H-E-B Public Affairs Manager Felicia Pena told Community Impact Newspaper the company has received a lot of positive response from the community, which is excited about the new store. Situated along the I-35 frontage road near the highway's southern entrance into Austin, she said the store was designed to create a sense of community among the national fast-food and big-box chains in the area. The addition of the store’s True Texas BBQ restaurant will also give patrons a place to gather and dine in the neighborhood once coronavirus restrictions are lifted.
“It’s a big deal for all of us [at H-E-B] too, because the store is a long time coming and the partners [who work there] are so excited to get it open,” Pena said. “They deserve all the praise in the world for opening the store during the pandemic. South Austin is growing really quickly, and we're so exited to bring our store to our new neighbors.”
As the company has prepared to expand its South Austin footprint over the past six years developing the store, it has partnered with local organizations to increase access to food for residents, she said.
With the H-E-B located at 600 W. William Cannon Drive closing, some area residents who previously walked to the store will have to find new ways of reaching the Slaughter H-E-B. To provide access, Pena said H-E-B has partnered with Capital Metro to offer free bus passes to those with limited transportation options. So far 30 individuals have signed up for the program, and the groups will also mail maps to individuals outlining bus routes and paths to the new store.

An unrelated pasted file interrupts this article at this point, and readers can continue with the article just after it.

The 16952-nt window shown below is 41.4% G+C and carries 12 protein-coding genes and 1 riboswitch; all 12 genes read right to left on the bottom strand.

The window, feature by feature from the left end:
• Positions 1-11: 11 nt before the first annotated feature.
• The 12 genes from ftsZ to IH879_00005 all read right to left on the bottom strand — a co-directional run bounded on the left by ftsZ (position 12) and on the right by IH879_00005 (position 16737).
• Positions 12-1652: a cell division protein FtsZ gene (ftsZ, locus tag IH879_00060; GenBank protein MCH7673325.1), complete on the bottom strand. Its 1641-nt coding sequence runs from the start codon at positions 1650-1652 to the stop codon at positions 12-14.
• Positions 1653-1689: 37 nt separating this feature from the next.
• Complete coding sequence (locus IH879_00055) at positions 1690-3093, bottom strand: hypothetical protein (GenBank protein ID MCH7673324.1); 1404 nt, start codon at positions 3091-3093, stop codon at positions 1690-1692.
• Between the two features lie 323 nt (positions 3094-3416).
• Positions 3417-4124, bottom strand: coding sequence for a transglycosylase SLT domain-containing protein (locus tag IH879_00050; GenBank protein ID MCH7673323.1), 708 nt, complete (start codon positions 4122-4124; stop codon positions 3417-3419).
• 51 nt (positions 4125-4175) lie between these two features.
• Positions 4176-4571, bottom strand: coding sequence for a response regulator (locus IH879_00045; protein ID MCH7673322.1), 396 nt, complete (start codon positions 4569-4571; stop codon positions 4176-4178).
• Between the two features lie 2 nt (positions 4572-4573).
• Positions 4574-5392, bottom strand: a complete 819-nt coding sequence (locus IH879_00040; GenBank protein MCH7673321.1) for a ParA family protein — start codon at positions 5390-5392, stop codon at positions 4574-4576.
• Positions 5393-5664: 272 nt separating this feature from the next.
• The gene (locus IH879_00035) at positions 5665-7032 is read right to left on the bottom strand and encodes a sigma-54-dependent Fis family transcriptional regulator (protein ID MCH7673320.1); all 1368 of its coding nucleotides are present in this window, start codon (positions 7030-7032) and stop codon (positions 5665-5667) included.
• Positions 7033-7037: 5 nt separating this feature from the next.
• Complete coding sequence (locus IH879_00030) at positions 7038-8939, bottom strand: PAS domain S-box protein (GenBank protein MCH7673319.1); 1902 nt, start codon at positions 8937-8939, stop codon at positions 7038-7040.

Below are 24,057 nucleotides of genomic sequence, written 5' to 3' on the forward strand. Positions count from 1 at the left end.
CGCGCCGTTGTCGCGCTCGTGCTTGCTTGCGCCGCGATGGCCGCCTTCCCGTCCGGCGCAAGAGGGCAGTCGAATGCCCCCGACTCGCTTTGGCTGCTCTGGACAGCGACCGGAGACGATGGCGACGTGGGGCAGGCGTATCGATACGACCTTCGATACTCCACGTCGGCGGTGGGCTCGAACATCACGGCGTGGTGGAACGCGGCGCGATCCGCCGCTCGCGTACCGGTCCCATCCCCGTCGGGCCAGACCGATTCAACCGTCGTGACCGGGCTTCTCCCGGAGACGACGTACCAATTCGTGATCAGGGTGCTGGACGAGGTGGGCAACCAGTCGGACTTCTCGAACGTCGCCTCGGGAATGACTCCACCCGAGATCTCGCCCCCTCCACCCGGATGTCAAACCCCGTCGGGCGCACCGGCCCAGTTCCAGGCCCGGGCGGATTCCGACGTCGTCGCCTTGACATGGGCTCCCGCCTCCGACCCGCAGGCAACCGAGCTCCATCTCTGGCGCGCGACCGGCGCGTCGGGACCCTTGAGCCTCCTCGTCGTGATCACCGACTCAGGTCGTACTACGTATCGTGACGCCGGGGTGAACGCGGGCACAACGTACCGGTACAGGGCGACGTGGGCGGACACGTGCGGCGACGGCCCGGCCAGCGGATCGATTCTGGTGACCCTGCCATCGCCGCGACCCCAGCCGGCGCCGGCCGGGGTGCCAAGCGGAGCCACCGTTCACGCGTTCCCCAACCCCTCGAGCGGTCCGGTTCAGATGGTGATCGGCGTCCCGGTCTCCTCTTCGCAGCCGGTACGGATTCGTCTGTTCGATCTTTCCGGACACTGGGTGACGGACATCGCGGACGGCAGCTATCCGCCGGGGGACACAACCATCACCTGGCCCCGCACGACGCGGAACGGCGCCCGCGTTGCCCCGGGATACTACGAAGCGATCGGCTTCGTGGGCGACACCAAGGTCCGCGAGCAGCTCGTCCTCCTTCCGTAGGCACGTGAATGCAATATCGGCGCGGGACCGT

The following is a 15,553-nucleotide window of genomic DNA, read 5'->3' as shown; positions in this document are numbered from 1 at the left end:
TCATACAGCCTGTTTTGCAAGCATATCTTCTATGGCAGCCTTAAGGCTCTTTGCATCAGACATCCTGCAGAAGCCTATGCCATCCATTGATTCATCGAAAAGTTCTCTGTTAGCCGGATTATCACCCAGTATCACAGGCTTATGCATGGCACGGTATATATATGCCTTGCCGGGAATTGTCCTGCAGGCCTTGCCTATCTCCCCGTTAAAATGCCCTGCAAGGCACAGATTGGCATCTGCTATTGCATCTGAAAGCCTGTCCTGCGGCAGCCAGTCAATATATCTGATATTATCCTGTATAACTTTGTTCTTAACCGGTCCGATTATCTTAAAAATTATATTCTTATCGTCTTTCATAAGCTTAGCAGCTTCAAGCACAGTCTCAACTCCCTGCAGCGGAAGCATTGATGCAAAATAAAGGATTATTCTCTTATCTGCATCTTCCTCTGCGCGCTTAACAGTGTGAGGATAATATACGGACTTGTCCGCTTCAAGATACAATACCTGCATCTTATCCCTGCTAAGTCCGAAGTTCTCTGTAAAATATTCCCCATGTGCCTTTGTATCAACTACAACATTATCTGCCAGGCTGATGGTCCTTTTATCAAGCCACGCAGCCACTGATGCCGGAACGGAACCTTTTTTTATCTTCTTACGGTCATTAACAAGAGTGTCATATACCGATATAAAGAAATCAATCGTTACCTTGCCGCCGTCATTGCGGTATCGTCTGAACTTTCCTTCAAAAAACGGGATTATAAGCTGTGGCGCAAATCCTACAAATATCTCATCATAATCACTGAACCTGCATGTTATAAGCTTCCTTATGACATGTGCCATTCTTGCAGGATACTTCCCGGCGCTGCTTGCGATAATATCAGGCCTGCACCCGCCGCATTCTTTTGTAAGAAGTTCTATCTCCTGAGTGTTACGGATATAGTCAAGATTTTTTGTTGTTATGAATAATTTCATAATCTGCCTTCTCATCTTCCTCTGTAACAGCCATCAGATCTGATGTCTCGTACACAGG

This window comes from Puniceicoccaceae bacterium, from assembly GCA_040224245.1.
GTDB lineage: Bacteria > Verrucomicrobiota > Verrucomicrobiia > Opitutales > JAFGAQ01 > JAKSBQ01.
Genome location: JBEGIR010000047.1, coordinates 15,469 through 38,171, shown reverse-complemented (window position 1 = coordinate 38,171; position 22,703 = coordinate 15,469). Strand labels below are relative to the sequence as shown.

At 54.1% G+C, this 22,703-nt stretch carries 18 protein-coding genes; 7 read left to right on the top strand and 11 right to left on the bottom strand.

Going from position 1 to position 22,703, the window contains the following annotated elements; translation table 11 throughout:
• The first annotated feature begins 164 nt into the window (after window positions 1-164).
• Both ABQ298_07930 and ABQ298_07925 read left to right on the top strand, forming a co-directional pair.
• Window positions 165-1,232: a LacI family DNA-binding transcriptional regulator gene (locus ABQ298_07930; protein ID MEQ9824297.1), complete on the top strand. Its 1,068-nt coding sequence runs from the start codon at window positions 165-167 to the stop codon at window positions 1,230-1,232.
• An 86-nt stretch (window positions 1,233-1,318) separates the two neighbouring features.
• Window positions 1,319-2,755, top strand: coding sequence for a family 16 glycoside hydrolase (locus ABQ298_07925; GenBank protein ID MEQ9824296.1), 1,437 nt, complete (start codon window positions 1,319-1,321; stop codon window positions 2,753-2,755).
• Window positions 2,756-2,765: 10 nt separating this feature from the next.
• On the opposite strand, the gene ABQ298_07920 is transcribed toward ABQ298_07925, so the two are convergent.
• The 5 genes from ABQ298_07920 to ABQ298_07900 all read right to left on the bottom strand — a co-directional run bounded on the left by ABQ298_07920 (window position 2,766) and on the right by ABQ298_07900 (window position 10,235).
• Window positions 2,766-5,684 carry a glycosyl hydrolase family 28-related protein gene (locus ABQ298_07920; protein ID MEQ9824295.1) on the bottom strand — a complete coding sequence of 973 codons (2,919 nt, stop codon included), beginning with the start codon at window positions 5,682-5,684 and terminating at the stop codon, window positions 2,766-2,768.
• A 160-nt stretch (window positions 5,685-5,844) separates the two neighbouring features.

“We know that there are a lot of neighbors in South Austin who might be walking to the grocery store, so as we get ready to open our newest H-E-B and close the other, it's important for us to be able to find a way to allow those who normally would walk to get to the other location within their neighborhoods,” she said.
The supermarket chain has also donated $20,000 to the Central Texas Food Bank and has been working with the nonprofit and Capital Metro to distribute grocery boxes during the COVID-19 pandemic to individuals who are at high risk or immunocompromised. Other efforts have been made with Hungry Souls, which provides weekend meals to children in South Austin, and Farmshare Austin, which brings organic produce to communities in Southeast Austin through mobile farmers markets.
About $15,000 in H-E-B gift cards will also be distributed to five South Austin schools, and once campuses reopen and visitation is allowed at schools, Pena said staffers hope to be able to volunteer at area schools and connect further with the South Austin community.
“It’s really important to work with these groups who have already been in the community and are doing it well, to look at how we can supplement and support their work, and to build relationships that lets our impact go even further through their work,” she said. “We want to meet these principals at local schools. We want to make sure our organization partners can volunteer and be able to show up to these schools and really connect with the community. It’s important to move into South Austin with that in mind.”